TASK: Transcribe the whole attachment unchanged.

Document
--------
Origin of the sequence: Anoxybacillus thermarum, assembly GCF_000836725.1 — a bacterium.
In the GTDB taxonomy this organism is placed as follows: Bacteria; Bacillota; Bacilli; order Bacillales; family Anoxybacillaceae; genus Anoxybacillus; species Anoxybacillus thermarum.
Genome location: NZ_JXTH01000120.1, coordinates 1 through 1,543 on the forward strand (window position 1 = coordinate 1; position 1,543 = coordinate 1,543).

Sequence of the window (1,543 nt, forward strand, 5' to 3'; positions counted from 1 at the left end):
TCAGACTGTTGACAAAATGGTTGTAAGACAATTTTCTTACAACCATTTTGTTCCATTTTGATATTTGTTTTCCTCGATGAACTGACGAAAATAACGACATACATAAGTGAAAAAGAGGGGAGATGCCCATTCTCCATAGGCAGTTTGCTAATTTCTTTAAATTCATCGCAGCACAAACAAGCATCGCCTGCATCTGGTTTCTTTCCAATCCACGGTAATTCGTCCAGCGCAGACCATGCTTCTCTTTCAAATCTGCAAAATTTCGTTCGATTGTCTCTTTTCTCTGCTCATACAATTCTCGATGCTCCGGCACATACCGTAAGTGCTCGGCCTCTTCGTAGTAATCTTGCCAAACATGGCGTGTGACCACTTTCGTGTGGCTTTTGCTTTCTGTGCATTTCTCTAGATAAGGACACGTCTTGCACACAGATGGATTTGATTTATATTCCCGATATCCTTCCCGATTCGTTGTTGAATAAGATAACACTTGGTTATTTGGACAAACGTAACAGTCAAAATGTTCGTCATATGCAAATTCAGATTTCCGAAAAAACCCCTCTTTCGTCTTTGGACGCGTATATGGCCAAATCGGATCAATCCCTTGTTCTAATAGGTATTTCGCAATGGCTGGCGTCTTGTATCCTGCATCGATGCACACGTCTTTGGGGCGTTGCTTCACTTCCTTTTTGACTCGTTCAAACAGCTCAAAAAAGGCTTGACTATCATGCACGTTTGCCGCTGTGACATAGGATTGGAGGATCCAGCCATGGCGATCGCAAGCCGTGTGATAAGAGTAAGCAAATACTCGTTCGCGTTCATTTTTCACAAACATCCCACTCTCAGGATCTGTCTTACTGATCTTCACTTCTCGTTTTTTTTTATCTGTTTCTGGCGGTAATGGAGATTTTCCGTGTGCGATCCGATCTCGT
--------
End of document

Origin of the sequence: Anoxybacillus thermarum, assembly GCF_000836725.1 — a bacterium.
In the GTDB taxonomy this organism is placed as follows: Bacteria; Bacillota; Bacilli; order Bacillales; family Anoxybacillaceae; genus Anoxybacillus; species Anoxybacillus thermarum.
Genome location: NZ_JXTH01000120.1, coordinates 1 through 1,543 on the forward strand (window position 1 = coordinate 1; position 1,543 = coordinate 1,543).

Sequence of the window (1,543 nt, forward strand, 5' to 3'; positions counted from 1 at the left end):
TCAGACTGTTGACAAAATGGTTGTAAGACAATTTTCTTACAACCATTTTGTTCCATTTTGATATTTGTTTTCCTCGATGAACTGACGAAAATAACGACATACATAAGTGAAAAAGAGGGGAGATGCCCATTCTCCATAGGCAGTTTGCTAATTTCTTTAAATTCATCGCAGCACAAACAAGCATCGCCTGCATCTGGTTTCTTTCCAATCCACGGTAATTCGTCCAGCGCAGACCATGCTTCTCTTTCAAATCTGCAAAATTTCGTTCGATTGTCTCTTTTCTCTGCTCATACAATTCTCGATGCTCCGGCACATACCGTAAGTGCTCGGCCTCTTCGTAGTAATCTTGCCAAACATGGCGTGTGACCACTTTCGTGTGGCTTTTGCTTTCTGTGCATTTCTCTAGATAAGGACACGTCTTGCACACAGATGGATTTGATTTATATTCCCGATATCCTTCCCGATTCGTTGTTGAATAAGATAACACTTGGTTATTTGGACAAACGTAACAGTCAAAATGTTCGTCATATGCAAATTCAGATTTCCGAAAAAACCCCTCTTTCGTCTTTGGACGCGTATATGGCCAAATCGGATCAATCCCTTGTTCTAATAGGTATTTCGCAATGGCTGGCGTCTTGTATCCTGCATCGATGCACACGTCTTTGGGGCGTTGCTTCACTTCCTTTTTGACTCGTTCAAACAGCTCAAAAAAGGCTTGACTATCATGCACGTTTGCCGCTGTGACATAGGATTGGAGGATCCAGCCATGGCGATCGCAAGCCGTGTGATAAGAGTAAGCAAATACTCGTTCGCGTTCATTTTTCACAAACATCCCACTCTCAGGATCTGTCTTACTGATCTTCACTTCTCGTTTTTTTTTATCTGTTTCTGGCGGTAATGGAGATTTTCCGTGTGCGATCCGATCTCGT